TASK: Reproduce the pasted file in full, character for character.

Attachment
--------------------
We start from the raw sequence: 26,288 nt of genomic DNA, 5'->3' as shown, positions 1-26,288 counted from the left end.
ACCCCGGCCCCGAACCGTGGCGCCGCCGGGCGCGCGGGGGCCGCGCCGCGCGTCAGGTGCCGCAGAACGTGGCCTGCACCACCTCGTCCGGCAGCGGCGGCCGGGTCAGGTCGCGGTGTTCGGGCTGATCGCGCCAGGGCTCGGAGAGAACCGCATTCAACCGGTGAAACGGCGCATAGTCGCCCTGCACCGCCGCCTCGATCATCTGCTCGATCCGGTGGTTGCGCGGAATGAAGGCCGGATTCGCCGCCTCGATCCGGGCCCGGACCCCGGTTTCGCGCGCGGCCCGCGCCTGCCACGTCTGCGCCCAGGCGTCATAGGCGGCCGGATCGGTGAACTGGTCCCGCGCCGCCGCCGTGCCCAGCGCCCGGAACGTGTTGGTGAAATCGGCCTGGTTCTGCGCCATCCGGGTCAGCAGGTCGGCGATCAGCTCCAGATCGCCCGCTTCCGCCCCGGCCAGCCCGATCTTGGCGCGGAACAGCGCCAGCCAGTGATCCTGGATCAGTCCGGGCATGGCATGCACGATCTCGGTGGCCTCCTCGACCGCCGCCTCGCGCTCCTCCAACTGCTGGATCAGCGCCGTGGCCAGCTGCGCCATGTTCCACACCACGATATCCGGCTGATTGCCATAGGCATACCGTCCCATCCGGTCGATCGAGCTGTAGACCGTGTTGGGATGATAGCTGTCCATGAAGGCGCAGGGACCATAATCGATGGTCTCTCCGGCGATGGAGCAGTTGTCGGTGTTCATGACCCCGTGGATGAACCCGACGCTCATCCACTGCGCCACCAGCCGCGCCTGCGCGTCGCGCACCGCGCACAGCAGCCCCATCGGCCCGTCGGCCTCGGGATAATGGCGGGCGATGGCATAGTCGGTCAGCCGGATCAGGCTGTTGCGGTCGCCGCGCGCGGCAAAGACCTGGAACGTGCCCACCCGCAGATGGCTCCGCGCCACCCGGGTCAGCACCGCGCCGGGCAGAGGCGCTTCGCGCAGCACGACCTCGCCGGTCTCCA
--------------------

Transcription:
We start from the raw sequence: 26,288 nt of genomic DNA, 5'->3' as shown, positions 1-26,288 counted from the left end.
ACCCCGGCCCCGAACCGTGGCGCCGCCGGGCGCGCGGGGGCCGCGCCGCGCGTCAGGTGCCGCAGAACGTGGCCTGCACCACCTCGTCCGGCAGCGGCGGCCGGGTCAGGTCGCGGTGTTCGGGCTGATCGCGCCAGGGCTCGGAGAGAACCGCATTCAACCGGTGAAACGGCGCATAGTCGCCCTGCACCGCCGCCTCGATCATCTGCTCGATCCGGTGGTTGCGCGGAATGAAGGCCGGATTCGCCGCCTCGATCCGGGCCCGGACCCCGGTTTCGCGCGCGGCCCGCGCCTGCCACGTCTGCGCCCAGGCGTCATAGGCGGCCGGATCGGTGAACTGGTCCCGCGCCGCCGCCGTGCCCAGCGCCCGGAACGTGTTGGTGAAATCGGCCTGGTTCTGCGCCATCCGGGTCAGCAGGTCGGCGATCAGCTCCAGATCGCCCGCTTCCGCCCCGGCCAGCCCGATCTTGGCGCGGAACAGCGCCAGCCAGTGATCCTGGATCAGTCCGGGCATGGCATGCACGATCTCGGTGGCCTCCTCGACCGCCGCCTCGCGCTCCTCCAACTGCTGGATCAGCGCCGTGGCCAGCTGCGCCATGTTCCACACCACGATATCCGGCTGATTGCCATAGGCATACCGTCCCATCCGGTCGATCGAGCTGTAGACCGTGTTGGGATGATAGCTGTCCATGAAGGCGCAGGGACCATAATCGATGGTCTCTCCGGCGATGGAGCAGTTGTCGGTGTTCATGACCCCGTGGATGAACCCGACGCTCATCCACTGCGCCACCAGCCGCGCCTGCGCGTCGCGCACCGCGCACAGCAGCCCCATCGGCCCGTCGGCCTCGGGATAATGGCGGGCGATGGCATAGTCGGTCAGCCGGATCAGGCTGTTGCGGTCGCCGCGCGCGGCAAAGACCTGGAACGTGCCCACCCGCAGATGGCTCCGCGCCACCCGGGTCAGCACCGCGCCGGGCAGAGGCGCTTCGCGCAGCACGACCTCGCCGGTCTCCA